The Nuerometric system operates on an IBM-compatible 386 or 486 personal computer with a maths co-processor, a digital signal processing card and a frame grabber card to convert raster scan frames from an attached camera in to pixel representations. The system can capture images from black and white video cameras or vide recorders in real time.
Software running on the DSP card locates the face in the video frame, scales and rotates if necessary, compensating for lighting differences and performs mathematical transformations to reduce the face to a set of floating point feature vectors. The feature vector set is input to the neural network trained to respond by matching it to one of the trained images in as little as 1 seconds.
The systemâ„¢s rejection level can be tuned by specifying the different signal to noise ratios for the match â€œ a high ratio to specify a precise match, and a lower one to allow more facial variation. In a tightly controlled environment, for example, the system could set up to recognise a person only when looking at the camera with same expression he or she had when initially enrolled in the system.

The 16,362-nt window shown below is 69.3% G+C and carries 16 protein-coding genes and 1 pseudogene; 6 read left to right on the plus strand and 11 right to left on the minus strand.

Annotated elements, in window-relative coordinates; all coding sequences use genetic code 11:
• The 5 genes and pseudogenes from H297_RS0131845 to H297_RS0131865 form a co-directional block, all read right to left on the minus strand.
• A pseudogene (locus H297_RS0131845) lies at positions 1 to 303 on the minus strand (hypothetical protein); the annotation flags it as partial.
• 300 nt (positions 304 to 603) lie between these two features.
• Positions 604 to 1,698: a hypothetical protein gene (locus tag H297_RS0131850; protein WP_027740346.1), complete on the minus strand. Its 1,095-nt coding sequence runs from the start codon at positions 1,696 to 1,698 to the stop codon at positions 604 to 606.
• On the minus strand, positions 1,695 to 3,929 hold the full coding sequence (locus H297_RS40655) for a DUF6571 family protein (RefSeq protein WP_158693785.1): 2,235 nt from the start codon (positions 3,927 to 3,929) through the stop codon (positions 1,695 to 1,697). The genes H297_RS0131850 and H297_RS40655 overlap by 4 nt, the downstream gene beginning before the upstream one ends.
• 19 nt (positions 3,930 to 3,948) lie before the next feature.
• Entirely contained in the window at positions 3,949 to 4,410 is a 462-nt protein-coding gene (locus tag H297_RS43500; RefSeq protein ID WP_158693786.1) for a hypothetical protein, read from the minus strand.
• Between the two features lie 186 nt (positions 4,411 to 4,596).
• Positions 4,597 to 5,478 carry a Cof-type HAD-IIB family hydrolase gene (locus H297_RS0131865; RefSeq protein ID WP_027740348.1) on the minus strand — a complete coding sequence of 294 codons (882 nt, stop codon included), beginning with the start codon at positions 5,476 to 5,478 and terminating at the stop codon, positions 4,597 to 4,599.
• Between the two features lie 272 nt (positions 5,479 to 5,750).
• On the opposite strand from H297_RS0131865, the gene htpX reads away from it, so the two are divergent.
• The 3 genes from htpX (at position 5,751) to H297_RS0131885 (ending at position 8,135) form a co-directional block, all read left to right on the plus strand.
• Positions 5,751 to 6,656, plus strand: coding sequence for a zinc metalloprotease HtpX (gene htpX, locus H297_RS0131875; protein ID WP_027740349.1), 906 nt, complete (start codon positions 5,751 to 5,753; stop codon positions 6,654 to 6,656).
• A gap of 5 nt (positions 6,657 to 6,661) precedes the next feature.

To enrol someone in the Neuro Metric system, the face is captured, the feature vectors extracted, and the neural network is trained on the features. Grayscale facial images may be presented from live video or photographs via videodisk. The neural network is repeatedly trained until it learns all the faces and consistently identifies every image. The system uses neural network clusters of 100-200 faces to build its face recognition database. If multiple clusters are required they can be accessed sequentially or hierarchically. When faces are added to or detected from the database, only the affected clusters must be retrained, which takes 3-5 minutes.